All patients were operated on by senior consultant oral and maxillofacial surgeons (AAH and JMS) using a standardized approach. A standard Le Fort I maxillary down-fracture osteotomy was performed, and the maxilla was repositioned passively into the planned occlusion and stabilized using four titanium ‘L-shaped’ miniplates. In all cases, interpositional grafting of the anterior and lateral bony walls of the maxilla was undertaken using either block corticocancellous bone from the iliac crest or local bone harvested from the operative sites for smaller defects. Postoperatively, intermaxillary elastics (5.5 oz, 3/16 in.) were placed at the completion of the surgical procedures and were used for 6 weeks. For those who underwent a bimaxillary procedure, standard simultaneous bilateral mandibular sagittal section osteotomies carried forward to the first molar region (and advancement genioplasties) were performed and secured with a single miniplate and screws bilaterally.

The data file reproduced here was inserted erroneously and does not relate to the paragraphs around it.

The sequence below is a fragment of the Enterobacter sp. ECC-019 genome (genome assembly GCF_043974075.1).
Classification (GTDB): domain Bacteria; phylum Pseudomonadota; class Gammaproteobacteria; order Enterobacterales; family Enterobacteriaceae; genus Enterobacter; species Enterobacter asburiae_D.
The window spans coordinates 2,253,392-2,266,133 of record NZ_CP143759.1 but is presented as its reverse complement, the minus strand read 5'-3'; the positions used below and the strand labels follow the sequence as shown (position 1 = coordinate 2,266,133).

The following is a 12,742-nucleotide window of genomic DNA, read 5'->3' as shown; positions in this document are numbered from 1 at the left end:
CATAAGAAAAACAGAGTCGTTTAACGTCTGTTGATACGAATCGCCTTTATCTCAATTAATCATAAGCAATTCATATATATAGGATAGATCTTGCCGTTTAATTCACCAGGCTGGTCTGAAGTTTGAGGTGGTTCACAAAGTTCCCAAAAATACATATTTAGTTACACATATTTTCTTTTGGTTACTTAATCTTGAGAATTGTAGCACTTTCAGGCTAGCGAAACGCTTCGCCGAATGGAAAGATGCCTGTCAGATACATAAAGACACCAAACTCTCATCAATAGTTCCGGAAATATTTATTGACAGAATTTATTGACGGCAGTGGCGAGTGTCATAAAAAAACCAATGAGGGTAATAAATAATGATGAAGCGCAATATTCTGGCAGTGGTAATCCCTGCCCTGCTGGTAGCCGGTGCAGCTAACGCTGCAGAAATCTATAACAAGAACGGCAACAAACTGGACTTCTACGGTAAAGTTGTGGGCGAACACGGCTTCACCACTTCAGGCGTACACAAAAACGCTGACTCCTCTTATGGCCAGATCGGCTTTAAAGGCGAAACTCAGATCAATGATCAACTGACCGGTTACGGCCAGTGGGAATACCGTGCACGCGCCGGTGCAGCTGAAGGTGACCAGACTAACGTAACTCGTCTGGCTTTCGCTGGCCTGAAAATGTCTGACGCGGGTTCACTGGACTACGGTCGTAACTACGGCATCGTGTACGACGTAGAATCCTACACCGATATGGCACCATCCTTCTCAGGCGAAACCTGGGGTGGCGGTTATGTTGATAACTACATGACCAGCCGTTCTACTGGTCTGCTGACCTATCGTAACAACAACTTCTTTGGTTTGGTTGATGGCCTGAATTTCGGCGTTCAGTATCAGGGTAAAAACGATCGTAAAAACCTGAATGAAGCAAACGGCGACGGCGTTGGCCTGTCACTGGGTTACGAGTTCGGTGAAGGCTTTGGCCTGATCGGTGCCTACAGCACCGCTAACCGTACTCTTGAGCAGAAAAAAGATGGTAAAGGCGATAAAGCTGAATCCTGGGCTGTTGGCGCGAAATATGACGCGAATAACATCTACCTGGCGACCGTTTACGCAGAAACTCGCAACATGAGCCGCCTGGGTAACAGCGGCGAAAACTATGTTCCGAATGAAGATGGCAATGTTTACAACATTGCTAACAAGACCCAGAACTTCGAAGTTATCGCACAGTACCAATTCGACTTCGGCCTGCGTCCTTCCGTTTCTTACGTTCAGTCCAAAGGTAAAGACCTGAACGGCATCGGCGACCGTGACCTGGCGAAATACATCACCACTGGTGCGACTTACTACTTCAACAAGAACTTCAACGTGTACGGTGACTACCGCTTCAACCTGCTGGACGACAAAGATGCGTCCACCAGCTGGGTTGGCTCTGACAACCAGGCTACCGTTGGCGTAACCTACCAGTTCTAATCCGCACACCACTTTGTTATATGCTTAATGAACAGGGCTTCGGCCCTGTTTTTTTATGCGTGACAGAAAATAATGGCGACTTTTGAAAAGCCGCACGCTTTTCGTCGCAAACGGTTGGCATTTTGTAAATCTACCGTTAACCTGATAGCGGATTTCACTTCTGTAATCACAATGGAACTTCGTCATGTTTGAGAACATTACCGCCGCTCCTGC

All patients had preoperative (T1) and postoperative (T2) lateral cephalograms, which were taken shortly before and after surgery. Follow-up lateral cephalograms (T3) were available at an average of 13.4 months following surgery in the maxilla only group and 13.0 months following surgery in the bimaxillary group. The cephalometric analysis used was a modification of the method described by Chua et al. Changes in the position of maxillary skeletal landmarks were measured on coordinate axes with a horizontal reference line ( X ) constructed at 7° from the sella–nasion line and a vertical reference line ( Y ) drawn perpendicular to the horizontal reference line passing through sella ( Fig. 1 ). The surgical movement (T1–T2) and postoperative relapse (T2–T3) of the anterior and posterior maxilla were measured as linear changes at A-point and posterior nasal spine (PNS), respectively, in the horizontal and vertical dimensions in relation to the X and Y reference lines. Anterior and inferior movements were indicated by positive values and posterior and superior movements were indicated by negative values. The surgical rotation and rotational relapse of the maxilla in relation to the cranial base were also assessed, as measured by changes in the angle of the palatal plane (anterior nasal spine (ANS)–PNS) relative to the sella–nasion line.